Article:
A good example of how each ‘behaviour problem’ is so individual – we need think before acting,  understand the causes and find a solution appropriate to that unique situation. 

Sunday 23 August 2015

All because Elvis left the field...

Tigger, whom we love dearly, spent a lot of time alone until he was 3 years old, and has, to put it mildly, very poor social skills – he just always seems to be saying or doing the wrong thing around other horses! In a stable herd he does OK, make changes to the group and anything could happen.

So, about 6 weeks ago Elvis injured his leg, needing stiches and rest in a small non-muddy paddock for 4 weeks. Paddy and Flynn were nominated to keep Elvis company, taking turns to stay in. Elvis, who has very good social skills, adjusted to this change in routine remarkably well. He didn’t show any great desire to go back out to the big field, and led out nicely in hand every day for some grazing. The only change in his behaviour was due to being fed treats while he was getting his dressing changed every day – he is much more interested in people approaching than previously, and nickers at the sight of hibiscrub and bandages J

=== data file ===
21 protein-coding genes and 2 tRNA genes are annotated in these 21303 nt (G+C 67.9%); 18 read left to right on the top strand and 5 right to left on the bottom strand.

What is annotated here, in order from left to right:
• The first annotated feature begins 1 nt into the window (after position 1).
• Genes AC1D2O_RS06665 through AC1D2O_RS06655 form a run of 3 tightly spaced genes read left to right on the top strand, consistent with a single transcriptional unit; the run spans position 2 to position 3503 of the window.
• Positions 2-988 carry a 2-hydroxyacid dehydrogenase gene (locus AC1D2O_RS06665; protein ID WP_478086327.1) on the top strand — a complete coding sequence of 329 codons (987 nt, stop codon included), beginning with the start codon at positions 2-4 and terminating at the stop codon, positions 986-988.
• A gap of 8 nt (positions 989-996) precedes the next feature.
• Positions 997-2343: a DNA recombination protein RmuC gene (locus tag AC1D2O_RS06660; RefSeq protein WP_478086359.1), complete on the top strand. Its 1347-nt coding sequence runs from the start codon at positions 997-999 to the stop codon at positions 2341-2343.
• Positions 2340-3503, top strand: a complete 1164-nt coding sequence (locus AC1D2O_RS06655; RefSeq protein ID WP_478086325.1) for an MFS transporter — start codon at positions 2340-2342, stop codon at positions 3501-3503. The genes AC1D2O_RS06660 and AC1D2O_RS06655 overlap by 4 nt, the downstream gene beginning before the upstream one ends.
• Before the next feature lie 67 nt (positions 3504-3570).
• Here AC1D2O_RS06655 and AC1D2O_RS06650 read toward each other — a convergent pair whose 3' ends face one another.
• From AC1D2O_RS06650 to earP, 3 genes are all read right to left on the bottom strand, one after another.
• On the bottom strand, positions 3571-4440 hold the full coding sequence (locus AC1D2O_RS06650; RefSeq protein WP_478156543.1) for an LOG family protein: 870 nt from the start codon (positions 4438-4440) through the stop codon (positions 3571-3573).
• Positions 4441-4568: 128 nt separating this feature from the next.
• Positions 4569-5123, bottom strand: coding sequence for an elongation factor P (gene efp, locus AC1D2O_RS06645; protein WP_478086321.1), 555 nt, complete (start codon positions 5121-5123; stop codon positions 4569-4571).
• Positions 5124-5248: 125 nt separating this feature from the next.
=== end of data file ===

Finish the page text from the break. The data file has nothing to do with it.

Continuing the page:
So, all was well in the small paddock. Out in the big field… in the absence of Paddy and Elvis, Tigger finds new horses to hang out with. This causes all sorts of problems. Tigger has an ill-founded burst of confidence, and starts challenging horses whom he has always steered clear of in the past. This doesn’t work out too well for him and causes all sorts of trouble… he then becomes very attached to a 3 month old foal in the field, and doesn’t want to come in any more.

Now we have a fairly calm and content Elvis, but a Tigger who is distracted, unsafe to handle and having fights with other horses!

Elvis, Paddy and Flynn are now back in the field, and things have more or less settled down again. The video shows Elvis being turned out for the first time after his ‘paddock rest’. Elvis is a confident pony with, as I mentioned, excellent social skills, and it really shows. He enters the field, turns back for a treat, says ‘hi’ to the horses and ponies he hasn’t seen for nearly a month – all pretty relaxed. Meanwhile Paddy is back in the field also, and the drama is not Elvis rejoining the herd, but Paddy separating Tigger from the foal – and having to put a lot of effort into it – usually Paddy just flicks an ear and Tigger moves. The last clip is day 2, and you can see how much less Paddy has to do to tell Tigger to leave the foal. 

Any point to this? 
Firstly, that good social skills make such a difference to your horses social life - just as they do with people. With horses, there is so much focus on social dominance hierarchy, and how that affects their behaviour, and far too little focus on their social skills and how these may affect their behaviour towards other horses and people - and how badly a lack of social skills may affect them emotionally. 

Secondly, to be aware of how changes to the social group can affect a horse, particularly one like Tigger. He changed very quickly from a rideable, manageable horse into one you could not even safely bring in from the field - all because Elvis left the field.